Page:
On October 2, the 1973 scifi movie Westworld will be reimagined as a sleek, modern TV series courtesy of HBO. Given that the show is produced by the likes of Jonathan Nolan and J.J. Abrams, expectations are sky-high—but what about the movie it’s based on? I decided it was time to re-watch the film and see if it holds up.
Written and directed in 1973 by Michael Crichton (of Jurassic Park fame), Westworld splits its time between various parts of a futuristic theme park called Delos where guests get to live in recreations of three different time periods: the old west, medieval Europe, and ancient Pompeii). The three worlds are populated with androids the guests can fight and have sex with, all without the pesky morals that might come up if there were “real” people involved.
The film has occasional scenes in Roman World, Medieval World, and the control center of the park, but the main focus, as the name suggests, is West World. The only two humans named in the film are Peter (Richard Benjamin) and John (James Brolin); the former is a first timer to the park who gets really into things, and the latter is on a return visit and treats everything pretty lightly. Except sex with robots. That he’s really into.
While they’re on their trip, a virus begins spreading through the androids, causing them to act in ways counter to their programming. In the case of Medieval World, that means a female android refuses a guest’s “advances” and then the Black Knight doesn’t let the guest win their sword fight.—killing him, That’s when the people in charge try to turn off the park’s power, because they’re the moronic kind of people who deal with super-sophisticated technology; their solution it to leave the androids running amok on reserve power while the living guests suffocate to death, locked in a bunker with no air circulation. During the chaos, West World’s Gunslinger (Yul Brynner) shoots John and the film climaxes with him chasing Peter.
Re-watching the movie in 2016, Westworld feels less dated than it should. It’s a movie from the ‘70s about a future with robots, like there should be a lot more suspension of disbelief required. Setting the parks in the past somehow eliminates a lot of those problems. West World isn’t meant to be a perfect historical replica of the past, but an immersive theme park—so the way it matches Hollywood’s firmly established faux Old West works perfectly. Even the parts with the people running the park aren’t too dated, save for the giant computers. And the fake commercial it starts with is brilliant, because it really sets up expectations the actual story is going to destroy.
When the androids malfunction, they’re brought to a repair shop. But it’s not made up to look like some futuristic engineering space—it’s a hospital. People are put in scrubs and head coverings, their bodies covered except where they’re being “operated” on. That also taps into a shared language in a way a never-seen-before robot space wouldn’t.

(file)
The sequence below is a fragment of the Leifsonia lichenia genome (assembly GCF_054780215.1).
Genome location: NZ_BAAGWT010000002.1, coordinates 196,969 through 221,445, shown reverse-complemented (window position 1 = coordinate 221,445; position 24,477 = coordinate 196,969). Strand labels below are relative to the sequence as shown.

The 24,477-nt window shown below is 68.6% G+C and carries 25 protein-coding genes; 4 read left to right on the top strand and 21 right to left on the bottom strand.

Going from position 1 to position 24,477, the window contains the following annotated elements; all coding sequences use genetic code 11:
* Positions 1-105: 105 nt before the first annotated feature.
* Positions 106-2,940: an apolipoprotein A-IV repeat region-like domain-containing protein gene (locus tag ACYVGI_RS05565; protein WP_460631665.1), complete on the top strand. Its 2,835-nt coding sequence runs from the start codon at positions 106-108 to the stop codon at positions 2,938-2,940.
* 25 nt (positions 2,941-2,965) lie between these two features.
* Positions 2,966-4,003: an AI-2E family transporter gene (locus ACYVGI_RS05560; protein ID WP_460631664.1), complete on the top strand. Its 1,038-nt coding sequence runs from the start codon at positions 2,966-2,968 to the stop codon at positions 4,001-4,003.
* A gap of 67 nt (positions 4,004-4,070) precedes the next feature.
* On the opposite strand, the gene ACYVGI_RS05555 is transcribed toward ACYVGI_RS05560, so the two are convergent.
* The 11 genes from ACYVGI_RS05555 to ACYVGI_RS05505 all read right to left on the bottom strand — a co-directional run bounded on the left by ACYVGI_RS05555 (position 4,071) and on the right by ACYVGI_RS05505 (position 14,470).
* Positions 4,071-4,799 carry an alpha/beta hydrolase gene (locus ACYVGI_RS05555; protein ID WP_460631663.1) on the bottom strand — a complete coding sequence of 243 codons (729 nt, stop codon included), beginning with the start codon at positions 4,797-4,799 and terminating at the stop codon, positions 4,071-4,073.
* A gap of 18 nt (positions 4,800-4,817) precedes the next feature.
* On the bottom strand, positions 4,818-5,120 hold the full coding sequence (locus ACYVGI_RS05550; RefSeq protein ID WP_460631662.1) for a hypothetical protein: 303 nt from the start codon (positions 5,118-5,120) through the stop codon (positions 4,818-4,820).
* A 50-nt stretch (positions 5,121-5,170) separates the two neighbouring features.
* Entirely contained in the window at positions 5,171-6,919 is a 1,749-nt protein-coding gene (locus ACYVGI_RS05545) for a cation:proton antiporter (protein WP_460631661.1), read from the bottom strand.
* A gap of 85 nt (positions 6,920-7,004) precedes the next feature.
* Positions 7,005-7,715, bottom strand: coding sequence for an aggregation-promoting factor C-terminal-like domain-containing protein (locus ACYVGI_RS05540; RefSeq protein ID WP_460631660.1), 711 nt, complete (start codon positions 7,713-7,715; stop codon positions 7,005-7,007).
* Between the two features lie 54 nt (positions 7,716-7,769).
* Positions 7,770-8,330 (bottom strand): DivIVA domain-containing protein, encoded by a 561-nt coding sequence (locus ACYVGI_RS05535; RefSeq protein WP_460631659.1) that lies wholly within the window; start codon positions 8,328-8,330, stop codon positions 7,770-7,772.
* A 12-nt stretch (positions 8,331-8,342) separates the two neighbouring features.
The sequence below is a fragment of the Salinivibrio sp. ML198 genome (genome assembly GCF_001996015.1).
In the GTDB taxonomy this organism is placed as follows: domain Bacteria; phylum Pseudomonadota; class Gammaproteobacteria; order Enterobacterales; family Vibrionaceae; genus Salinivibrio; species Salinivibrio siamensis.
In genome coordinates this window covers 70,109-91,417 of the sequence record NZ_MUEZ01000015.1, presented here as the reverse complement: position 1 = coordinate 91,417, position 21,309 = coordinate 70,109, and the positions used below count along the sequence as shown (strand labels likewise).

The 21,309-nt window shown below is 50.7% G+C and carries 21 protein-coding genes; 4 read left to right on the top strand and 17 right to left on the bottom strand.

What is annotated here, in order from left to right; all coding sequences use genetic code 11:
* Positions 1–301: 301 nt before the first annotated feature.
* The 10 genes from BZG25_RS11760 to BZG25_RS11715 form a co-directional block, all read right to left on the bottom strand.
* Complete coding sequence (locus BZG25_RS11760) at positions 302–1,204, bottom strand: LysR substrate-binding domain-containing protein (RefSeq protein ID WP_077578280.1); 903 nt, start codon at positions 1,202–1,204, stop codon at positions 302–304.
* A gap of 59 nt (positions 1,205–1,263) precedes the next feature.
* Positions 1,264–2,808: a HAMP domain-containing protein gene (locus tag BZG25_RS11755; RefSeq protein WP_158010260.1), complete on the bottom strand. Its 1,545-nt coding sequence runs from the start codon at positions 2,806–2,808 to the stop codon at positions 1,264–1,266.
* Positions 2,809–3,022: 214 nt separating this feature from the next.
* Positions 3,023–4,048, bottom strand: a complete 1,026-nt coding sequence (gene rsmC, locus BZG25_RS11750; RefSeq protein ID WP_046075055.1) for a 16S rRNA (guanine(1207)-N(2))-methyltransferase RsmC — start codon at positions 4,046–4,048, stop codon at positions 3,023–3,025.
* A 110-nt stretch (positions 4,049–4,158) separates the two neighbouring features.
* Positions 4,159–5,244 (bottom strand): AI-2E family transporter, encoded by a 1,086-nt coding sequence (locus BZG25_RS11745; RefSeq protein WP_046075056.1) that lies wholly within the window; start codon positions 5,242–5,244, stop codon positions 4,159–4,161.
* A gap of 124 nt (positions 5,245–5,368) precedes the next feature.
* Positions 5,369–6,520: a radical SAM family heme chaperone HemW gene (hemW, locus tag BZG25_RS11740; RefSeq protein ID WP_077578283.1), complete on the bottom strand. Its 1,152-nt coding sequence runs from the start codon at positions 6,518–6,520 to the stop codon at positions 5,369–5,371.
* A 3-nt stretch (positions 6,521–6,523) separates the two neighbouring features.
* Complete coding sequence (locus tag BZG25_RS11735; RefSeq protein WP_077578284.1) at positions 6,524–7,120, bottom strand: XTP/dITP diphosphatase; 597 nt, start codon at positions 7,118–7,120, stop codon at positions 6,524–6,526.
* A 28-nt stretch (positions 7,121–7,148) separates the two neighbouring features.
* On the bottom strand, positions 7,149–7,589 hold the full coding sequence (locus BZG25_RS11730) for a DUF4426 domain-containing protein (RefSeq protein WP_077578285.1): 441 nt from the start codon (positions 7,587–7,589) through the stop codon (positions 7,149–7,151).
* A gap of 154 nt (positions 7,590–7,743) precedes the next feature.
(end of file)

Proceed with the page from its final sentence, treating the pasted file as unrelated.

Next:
It also draws parallels between humans and androids without actually saying anything, which is another theme of Westworld. The movie is incredibly sparse on details. Only two characters have names, and we know barely anything about them. Peter’s recently divorced and a lawyer. And that’s it for character development. The people who work at Delos? Unnamed. The man killed in Medieval World? Also unnamed. But the serving girl he assaults does have a name: Daphne. Late in the film, Peter stumbles into Medieval World, where he finds a woman tied up. He goes to help her and brings her water, which she tries to tell him not to give her. Because she’s an android, and the water causes her to spark and smoke. Westworld does a lot of these kinds of blurring of man and machine, without anyone ever monologuing about how the androids are people, too. Unlike Jurassic Park, Crichton’s other work about a park gone wrong, there’s no Ian Malcolm there to give speeches and predictions.
Westworld is also a trim 88 minutes long. Can you imagine a science fiction thriller that comes in at less than 90 minutes today? It wouldn’t happen. And it doesn’t feel that short. Even though the iconic part of the movie is the Gunslinger hunting down Peter, a large chunk of it is devoted to just setting up the park and how it works—followed to an increasing number of “central breakdowns” spreading from one land to another, with West World being hit last.
Although the death in Medieval World is the moment the humans in charge of Delos lose control, the real tipping point of the movie is when the humans decide to keep guests in a park they know is malfunctioning. While the androids are doing the killing, it’s the humans who make all the mistakes. They’re the ones keeping guests in a park filled with malfunctioning androids. And again, they also shut down the power, which leaves the androids on batteries and traps them in a control room with no air.
No one’s really likable in Westworld. The people in charge of the park care about the bottom line more than safety. Peter, John, and the rest of the guests are easily tempted by violence and sex. Peter starts out questioning Delos, but is soon enjoying himself too much to care. The androids don’t actually have enough personality for us to wonder if the glitch means they’re becoming aware of how they’re being forced to do things—including die, over and over—all at the whim of others. So the Gunslinger feels like a Terminator more than anything else. but he also feels as human as the living humans in the film, including the West World guests that paid money to kill him over and over again.
It’s a pretty grim view, but one that’s really well executed on a tiny budget. I can’t tell you if it resonates more now than it did in the ‘70s, since I was negative years old then, but the theme of a business leaping into commercialized technology before thinking through the implications? Yeah, that still works.